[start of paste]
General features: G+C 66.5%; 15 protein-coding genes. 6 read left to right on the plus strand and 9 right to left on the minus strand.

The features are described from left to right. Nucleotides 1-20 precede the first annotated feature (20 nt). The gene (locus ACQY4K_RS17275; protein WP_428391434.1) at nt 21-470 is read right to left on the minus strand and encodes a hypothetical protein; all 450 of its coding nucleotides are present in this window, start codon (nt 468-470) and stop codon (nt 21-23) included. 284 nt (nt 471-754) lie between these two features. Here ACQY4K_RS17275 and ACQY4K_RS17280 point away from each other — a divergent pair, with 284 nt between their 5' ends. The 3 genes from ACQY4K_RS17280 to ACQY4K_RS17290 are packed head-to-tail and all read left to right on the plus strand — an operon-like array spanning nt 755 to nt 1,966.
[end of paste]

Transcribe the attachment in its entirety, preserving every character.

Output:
General features: G+C 66.5%; 15 protein-coding genes. 6 read left to right on the plus strand and 9 right to left on the minus strand.

The features are described from left to right. Nucleotides 1-20 precede the first annotated feature (20 nt). The gene (locus ACQY4K_RS17275; protein WP_428391434.1) at nt 21-470 is read right to left on the minus strand and encodes a hypothetical protein; all 450 of its coding nucleotides are present in this window, start codon (nt 468-470) and stop codon (nt 21-23) included. 284 nt (nt 471-754) lie between these two features. Here ACQY4K_RS17275 and ACQY4K_RS17280 point away from each other — a divergent pair, with 284 nt between their 5' ends. The 3 genes from ACQY4K_RS17280 to ACQY4K_RS17290 are packed head-to-tail and all read left to right on the plus strand — an operon-like array spanning nt 755 to nt 1,966.